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Global chip shortage hits car production in China and Japan

The current global shortage in the supply of semiconductors is seriously impacting manufacturing in China and Japan, according to a report by The Guardian.

Shortages in semiconductor chips along with supply chain problems and rising raw material costs have caused growth at factories in China to slide to a four-month low, according to figures on Wednesday.

In Japan, industrial output has seen the biggest monthly drop in a year, with a nearly 6 percent fall in May compared with a month earlier.

Car production experienced the biggest falls, which tumbled by over 19% last month, mainly because of lack of semiconductor chips, according to Japan’s ministry of economy, trade and industry.

Although production has been returning to normal, shortages persist, which continues to affect manufacturing in Asia, according to the report.

“The shortage has been caused by a combination of better-than-expected demand and also a very bumpy recovery on the supply side,” said Toshiya Hari, a research analyst at Goldman Sachs.

“It does take a very long time for semiconductor companies to increase output. It takes time to purchase the tools. It takes time to install the tools. The actual manufacturing of the chips takes a couple of months as well.”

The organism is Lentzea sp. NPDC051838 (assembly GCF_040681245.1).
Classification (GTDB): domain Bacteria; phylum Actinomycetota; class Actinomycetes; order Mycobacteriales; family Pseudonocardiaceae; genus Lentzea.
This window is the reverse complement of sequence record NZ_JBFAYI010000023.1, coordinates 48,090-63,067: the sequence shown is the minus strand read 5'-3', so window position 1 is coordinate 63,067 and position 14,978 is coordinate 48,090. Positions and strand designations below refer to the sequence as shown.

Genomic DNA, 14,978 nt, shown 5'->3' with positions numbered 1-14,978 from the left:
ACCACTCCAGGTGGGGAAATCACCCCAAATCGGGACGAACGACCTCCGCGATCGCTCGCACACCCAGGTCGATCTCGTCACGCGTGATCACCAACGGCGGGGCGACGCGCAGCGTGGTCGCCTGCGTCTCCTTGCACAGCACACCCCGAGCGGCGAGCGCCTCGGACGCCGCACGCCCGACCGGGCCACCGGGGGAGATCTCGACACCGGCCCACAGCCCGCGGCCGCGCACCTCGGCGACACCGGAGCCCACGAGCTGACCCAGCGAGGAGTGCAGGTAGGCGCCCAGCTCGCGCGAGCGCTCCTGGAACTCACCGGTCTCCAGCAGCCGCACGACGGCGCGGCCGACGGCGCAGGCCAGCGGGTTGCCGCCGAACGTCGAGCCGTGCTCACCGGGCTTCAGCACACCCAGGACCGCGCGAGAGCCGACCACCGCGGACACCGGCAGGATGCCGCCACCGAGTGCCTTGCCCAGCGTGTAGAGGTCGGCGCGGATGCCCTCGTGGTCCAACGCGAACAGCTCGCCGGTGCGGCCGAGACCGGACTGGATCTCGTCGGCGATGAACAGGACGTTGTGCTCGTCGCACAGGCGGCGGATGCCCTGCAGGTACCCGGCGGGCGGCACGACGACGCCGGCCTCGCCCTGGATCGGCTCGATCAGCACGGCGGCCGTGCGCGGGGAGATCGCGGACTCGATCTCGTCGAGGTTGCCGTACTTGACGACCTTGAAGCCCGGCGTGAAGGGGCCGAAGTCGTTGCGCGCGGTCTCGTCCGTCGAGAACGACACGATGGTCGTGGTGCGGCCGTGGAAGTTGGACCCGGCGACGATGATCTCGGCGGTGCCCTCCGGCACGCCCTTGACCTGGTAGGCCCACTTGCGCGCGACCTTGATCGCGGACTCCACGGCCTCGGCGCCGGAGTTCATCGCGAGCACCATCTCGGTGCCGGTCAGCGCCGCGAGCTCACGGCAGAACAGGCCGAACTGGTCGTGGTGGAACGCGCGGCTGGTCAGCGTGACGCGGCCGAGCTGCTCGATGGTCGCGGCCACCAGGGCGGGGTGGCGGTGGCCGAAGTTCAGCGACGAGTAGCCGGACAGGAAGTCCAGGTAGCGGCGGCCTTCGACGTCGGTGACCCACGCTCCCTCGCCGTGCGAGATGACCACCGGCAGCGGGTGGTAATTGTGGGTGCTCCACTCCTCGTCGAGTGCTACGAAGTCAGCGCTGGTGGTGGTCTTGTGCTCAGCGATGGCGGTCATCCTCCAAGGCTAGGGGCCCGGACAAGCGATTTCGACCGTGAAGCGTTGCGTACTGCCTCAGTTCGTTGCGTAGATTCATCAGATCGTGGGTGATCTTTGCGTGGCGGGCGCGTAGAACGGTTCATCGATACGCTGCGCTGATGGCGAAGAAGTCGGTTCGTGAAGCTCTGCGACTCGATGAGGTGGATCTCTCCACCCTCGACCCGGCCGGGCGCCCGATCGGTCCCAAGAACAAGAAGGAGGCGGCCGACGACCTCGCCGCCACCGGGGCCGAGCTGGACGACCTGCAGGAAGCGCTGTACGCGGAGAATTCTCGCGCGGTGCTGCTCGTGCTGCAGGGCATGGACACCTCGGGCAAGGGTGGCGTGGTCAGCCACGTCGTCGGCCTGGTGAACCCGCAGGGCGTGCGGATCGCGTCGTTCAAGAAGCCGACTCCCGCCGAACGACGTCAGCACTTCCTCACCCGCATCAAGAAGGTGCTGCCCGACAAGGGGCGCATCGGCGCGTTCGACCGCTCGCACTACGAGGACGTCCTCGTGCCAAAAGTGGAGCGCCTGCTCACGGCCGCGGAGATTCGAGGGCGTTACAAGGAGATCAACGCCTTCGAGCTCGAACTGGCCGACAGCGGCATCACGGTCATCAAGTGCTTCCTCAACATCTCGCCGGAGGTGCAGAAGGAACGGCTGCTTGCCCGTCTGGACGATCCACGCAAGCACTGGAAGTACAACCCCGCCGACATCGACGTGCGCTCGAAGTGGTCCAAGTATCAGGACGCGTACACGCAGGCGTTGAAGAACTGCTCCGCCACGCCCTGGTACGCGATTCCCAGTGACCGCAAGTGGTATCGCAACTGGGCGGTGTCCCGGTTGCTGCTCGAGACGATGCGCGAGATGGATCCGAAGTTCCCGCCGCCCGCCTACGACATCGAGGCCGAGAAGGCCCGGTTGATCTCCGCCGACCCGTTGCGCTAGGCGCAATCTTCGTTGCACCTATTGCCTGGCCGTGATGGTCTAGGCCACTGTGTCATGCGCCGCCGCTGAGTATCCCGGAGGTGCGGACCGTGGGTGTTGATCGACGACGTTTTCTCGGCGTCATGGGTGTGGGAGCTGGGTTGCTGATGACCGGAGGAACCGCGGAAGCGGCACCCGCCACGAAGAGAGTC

Hari went on to say a semiconductor chip can take as long as three to four months to be manufactured.

Analysts are warning that the global economy has entered a peak shortage for chips, which are the “brain” found inside every kind of electronic device, from PCs and TVs to games consoles and cars.

Shortages of semiconductor chips have dogged economies since early in 2020 when the coronavirus first emerged. At that time, semiconductor manufacturers temporarily stopped their operations and their customers cut or cancelled orders, thinking consumer demand would decrease.

However, the opposite happened and shoppers even bought more computers and other electronic devices to keep themselves entertained during lockdowns. Fear of Covid-19 has also fuelled car sales, as people avoided public transport.

And now, given the increase in demand and shortages of chips, the auto industry is predicted to be the biggest loser in 2021, with up to $20bn (£14bn) wiped off global carmakers’ operating profit this year, show Goldman Sachs estimates.

“It is having a very, very big impact, especially on the used car market,” research analyst Kota Yuzawa. “If you take a look at the US auto market, the used car price actually doubled over the past six months on the back of special demand created by Covid-19 and also the supply-demand tightness of the car vehicle itself”.

Global stock of semiconductors is not predicted to return to pre-pandemic levels until 2022, the report noted.

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